So far we’re on schedule to arrive at Crick by Friday.
Yesterday was a nine-hour day. Not too bad. It was though, rather a wet one for poor Barry at the back of the boat! By the time we arrived at the first lock the rain had abated a little.
Half way down the Lapworth Flight a couple of voluntary lock-keepers appeared which helped to hasten our journey time.
Amazingly too almost every lock was in our favour. And we were fortunate to have a boat following us initially whose crew offered to open the two swing bridges for us. Marvellous.
Back in time to April 2007
People who know the story of Barry and I, will be aware that when I brought him to England to ‘meet the Walshes” (not the Fockers!), his condition for coming was to include a narrowboat holiday. At the time I was perplexed as to why he’d want to. New Zealand is a very ‘new’ country, with a sparse amount of history in comparison to Great Britain.
And Barry adores history.
Additionally, and importantly, New Zealand has no canals.
Anyway, I digress …
We duly hired a narrowboat from AngloWelsh in Tardebigge called ‘Wye’. Barry, my mum and dad, and Kim my youngest daughter, came with us for four days and nights. We did a mini ‘Birmingham Ring’.
The trip itself had many fun and a few stressful times.
Yesterday was the first time we’ve done the Lapworth flight since then.
My dad was 87 years old when we did the trip, and he loved it I suspect even more than Barry did. At the drop of a hat he’d offer to take over the steering from Barry so he could ‘have a rest’. Barry’s never forgotten taking a shower whilst dad took over as we went through a long tunnel – and Barry bounced around the shower as the boat bumped along the walls!
At one of the locks on the Lapworth flight, dad decided to come and help mum, Kim and I out. Barry had taken the boat out of the lock, and Kim was getting the next lock ready.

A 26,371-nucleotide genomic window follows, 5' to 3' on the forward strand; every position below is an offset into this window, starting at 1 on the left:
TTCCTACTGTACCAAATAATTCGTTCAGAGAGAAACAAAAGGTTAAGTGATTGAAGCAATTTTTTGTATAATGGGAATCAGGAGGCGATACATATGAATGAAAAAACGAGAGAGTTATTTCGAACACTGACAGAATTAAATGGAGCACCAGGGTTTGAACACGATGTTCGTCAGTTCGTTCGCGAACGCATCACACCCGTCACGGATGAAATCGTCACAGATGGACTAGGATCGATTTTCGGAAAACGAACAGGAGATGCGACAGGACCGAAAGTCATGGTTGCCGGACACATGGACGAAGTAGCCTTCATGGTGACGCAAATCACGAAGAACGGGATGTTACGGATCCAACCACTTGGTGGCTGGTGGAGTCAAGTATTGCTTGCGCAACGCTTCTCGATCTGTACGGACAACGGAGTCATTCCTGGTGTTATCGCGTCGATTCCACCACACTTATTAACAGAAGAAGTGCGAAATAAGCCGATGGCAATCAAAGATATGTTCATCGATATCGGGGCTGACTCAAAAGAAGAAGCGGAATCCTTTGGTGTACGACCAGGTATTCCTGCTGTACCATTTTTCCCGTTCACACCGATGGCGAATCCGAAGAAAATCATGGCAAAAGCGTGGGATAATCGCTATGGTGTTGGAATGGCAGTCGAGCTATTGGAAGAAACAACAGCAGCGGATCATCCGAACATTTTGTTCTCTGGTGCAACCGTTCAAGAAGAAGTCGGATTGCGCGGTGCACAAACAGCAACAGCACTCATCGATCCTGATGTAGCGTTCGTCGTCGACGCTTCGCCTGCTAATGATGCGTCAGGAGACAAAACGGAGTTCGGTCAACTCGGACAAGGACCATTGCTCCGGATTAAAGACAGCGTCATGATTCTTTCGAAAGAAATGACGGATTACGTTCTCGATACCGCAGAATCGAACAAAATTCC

Dad walked back up to the upper lock gate and began walking across. I was winding the paddles down with mum and then shutting the gates, when I saw dad suddenly drop from sight!
Running up fearful for his life, I found dad’s head above the water, cap still in-situ, and an embarrassed grin on his face.
I held his hand and shouted to Barry to return as quickly as he could.
Barry abandoned the boat, Kim thankfully realised what was happening and jumped on board as the engine was still running, and Barry heaved dad out of the water.
Taking a wet, cold and shaking elderly man back to the boat for a hot bath and a cup of sweet tea, I remember thinking about my recent ‘adult rests’ update and where on earth I’d summon help from should he collapse.
Fortunately he didn’t and was fine.
As he relaxed in the small tub back on the boat, I walked past and he shouted “Sandra?“, “Yes?” I said. “Did Barry get a photo?“!!
Bless you dad. You had such a wonderful sense of humour.
We knew we’d recognise it when we saw it again – and we did. Lock 17.
I took a few photos this time …
Later on during the holiday we moored at Alvechurch.
Dad, Barry and I had a walk into the village and a drink in the pub. We passed under the railway bridge on the way. The following morning dad had a cut on his head and mum told us he’d fell out of bed in the night and banged it on the floor. Apparently he’d been dreaming and was “jumping out of the way of a passing train”!
We’ve laughed so much with dad over the years about his escapades in this neck of the woods.
It was a tad emotional to be back.
I guess that’s how we become ‘immortal’, by leaving so many magical memories we’re never forgotten.
Half way down the Hatton flight
We made it to a long pound half way down the Hatton flight of 21 locks last evening around 7pm.
That was more than late enough to moor up and cook tea to recuperate ready for another long and potentially rain-filled day.
Ah well. There’s far worse ways of spending time …